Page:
THE FATE OF ESTROGENIC HORMONES IN AN ENGINEERED TREATMENT WETLAND WITH DENSE MACROPHYTES
Recently, the estrogenic hormones 17β-estradiol (E2) and 17α-ethinyl estradiol (EE2) have been detected in municipal wastewater effluent and surface waters at concentrations sufficient to cause feminization of male fish. To evaluate the fate of steroid hormones in an engineered treatment wetland, lithium chloride, E2 and EE2 were added to a treatment wetland test cell. Comparison of hormone and tracer data indicated that 36% of the E2 and 41% of the EE2 were removed during the cell's 84-hour hydraulic retention time. The observed attenuation was most likely the result of sorption to hydrophobic surfaces in the wetland coupled with biotransformation. Sorption was indicated by the retardation of the hormones relative to the conservative tracer. Biotransformation was indicated by elevated concentrations of the E2 metabolite, estrone It may be possible to improve the removal efficiency by increasing the hydraulic retention time or the density of plant materials.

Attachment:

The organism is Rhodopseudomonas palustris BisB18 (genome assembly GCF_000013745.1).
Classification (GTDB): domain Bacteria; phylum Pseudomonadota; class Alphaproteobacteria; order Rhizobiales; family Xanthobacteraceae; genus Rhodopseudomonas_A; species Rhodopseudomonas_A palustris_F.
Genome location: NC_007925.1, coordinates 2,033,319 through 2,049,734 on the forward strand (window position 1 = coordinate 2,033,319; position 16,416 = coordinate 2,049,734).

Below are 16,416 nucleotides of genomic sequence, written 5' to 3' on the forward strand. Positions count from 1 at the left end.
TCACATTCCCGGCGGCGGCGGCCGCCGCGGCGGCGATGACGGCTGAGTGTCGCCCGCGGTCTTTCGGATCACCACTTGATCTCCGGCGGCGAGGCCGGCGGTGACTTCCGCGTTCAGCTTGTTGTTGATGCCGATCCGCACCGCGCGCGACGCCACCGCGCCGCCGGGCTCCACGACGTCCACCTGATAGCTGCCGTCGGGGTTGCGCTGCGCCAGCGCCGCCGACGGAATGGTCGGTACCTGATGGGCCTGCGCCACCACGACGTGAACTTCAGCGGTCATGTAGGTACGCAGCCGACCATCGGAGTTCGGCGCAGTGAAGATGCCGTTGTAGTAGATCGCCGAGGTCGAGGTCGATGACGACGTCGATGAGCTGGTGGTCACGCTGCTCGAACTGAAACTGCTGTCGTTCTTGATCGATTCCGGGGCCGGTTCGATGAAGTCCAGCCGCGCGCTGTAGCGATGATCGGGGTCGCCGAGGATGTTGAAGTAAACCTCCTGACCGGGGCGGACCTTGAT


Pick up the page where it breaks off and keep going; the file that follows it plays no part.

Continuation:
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Document Type: Research Article
Publication date: 2004-01-01
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